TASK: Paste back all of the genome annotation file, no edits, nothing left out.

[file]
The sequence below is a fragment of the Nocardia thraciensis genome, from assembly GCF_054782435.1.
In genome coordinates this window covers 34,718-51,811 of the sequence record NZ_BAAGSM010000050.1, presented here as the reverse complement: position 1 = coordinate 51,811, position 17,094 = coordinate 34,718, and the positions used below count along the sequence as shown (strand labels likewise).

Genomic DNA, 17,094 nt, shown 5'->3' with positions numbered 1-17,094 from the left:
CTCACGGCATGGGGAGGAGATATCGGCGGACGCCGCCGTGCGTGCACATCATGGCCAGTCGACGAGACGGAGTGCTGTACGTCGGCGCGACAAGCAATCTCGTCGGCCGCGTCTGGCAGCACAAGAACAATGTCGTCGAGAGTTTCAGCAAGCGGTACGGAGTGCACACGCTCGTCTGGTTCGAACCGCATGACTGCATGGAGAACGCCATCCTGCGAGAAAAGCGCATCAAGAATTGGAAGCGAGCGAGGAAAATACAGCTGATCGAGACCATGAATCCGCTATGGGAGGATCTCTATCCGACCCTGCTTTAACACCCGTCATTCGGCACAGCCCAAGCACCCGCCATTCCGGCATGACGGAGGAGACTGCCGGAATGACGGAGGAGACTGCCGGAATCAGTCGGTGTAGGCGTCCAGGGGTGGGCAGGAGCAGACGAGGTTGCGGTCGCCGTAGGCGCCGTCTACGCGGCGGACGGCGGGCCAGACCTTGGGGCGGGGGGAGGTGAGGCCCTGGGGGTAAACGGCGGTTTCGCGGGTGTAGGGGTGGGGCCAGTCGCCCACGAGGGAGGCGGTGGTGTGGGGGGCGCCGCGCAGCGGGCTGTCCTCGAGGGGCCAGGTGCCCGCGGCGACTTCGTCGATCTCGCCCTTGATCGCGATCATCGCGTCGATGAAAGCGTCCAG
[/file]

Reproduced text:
The sequence below is a fragment of the Nocardia thraciensis genome, from assembly GCF_054782435.1.
In genome coordinates this window covers 34,718-51,811 of the sequence record NZ_BAAGSM010000050.1, presented here as the reverse complement: position 1 = coordinate 51,811, position 17,094 = coordinate 34,718, and the positions used below count along the sequence as shown (strand labels likewise).

Genomic DNA, 17,094 nt, shown 5'->3' with positions numbered 1-17,094 from the left:
CTCACGGCATGGGGAGGAGATATCGGCGGACGCCGCCGTGCGTGCACATCATGGCCAGTCGACGAGACGGAGTGCTGTACGTCGGCGCGACAAGCAATCTCGTCGGCCGCGTCTGGCAGCACAAGAACAATGTCGTCGAGAGTTTCAGCAAGCGGTACGGAGTGCACACGCTCGTCTGGTTCGAACCGCATGACTGCATGGAGAACGCCATCCTGCGAGAAAAGCGCATCAAGAATTGGAAGCGAGCGAGGAAAATACAGCTGATCGAGACCATGAATCCGCTATGGGAGGATCTCTATCCGACCCTGCTTTAACACCCGTCATTCGGCACAGCCCAAGCACCCGCCATTCCGGCATGACGGAGGAGACTGCCGGAATGACGGAGGAGACTGCCGGAATCAGTCGGTGTAGGCGTCCAGGGGTGGGCAGGAGCAGACGAGGTTGCGGTCGCCGTAGGCGCCGTCTACGCGGCGGACGGCGGGCCAGACCTTGGGGCGGGGGGAGGTGAGGCCCTGGGGGTAAACGGCGGTTTCGCGGGTGTAGGGGTGGGGCCAGTCGCCCACGAGGGAGGCGGTGGTGTGGGGGGCGCCGCGCAGCGGGCTGTCCTCGAGGGGCCAGGTGCCCGCGGCGACTTCGTCGATCTCGCCCTTGATCGCGATCATCGCGTCGATGAAAGCGTCCAG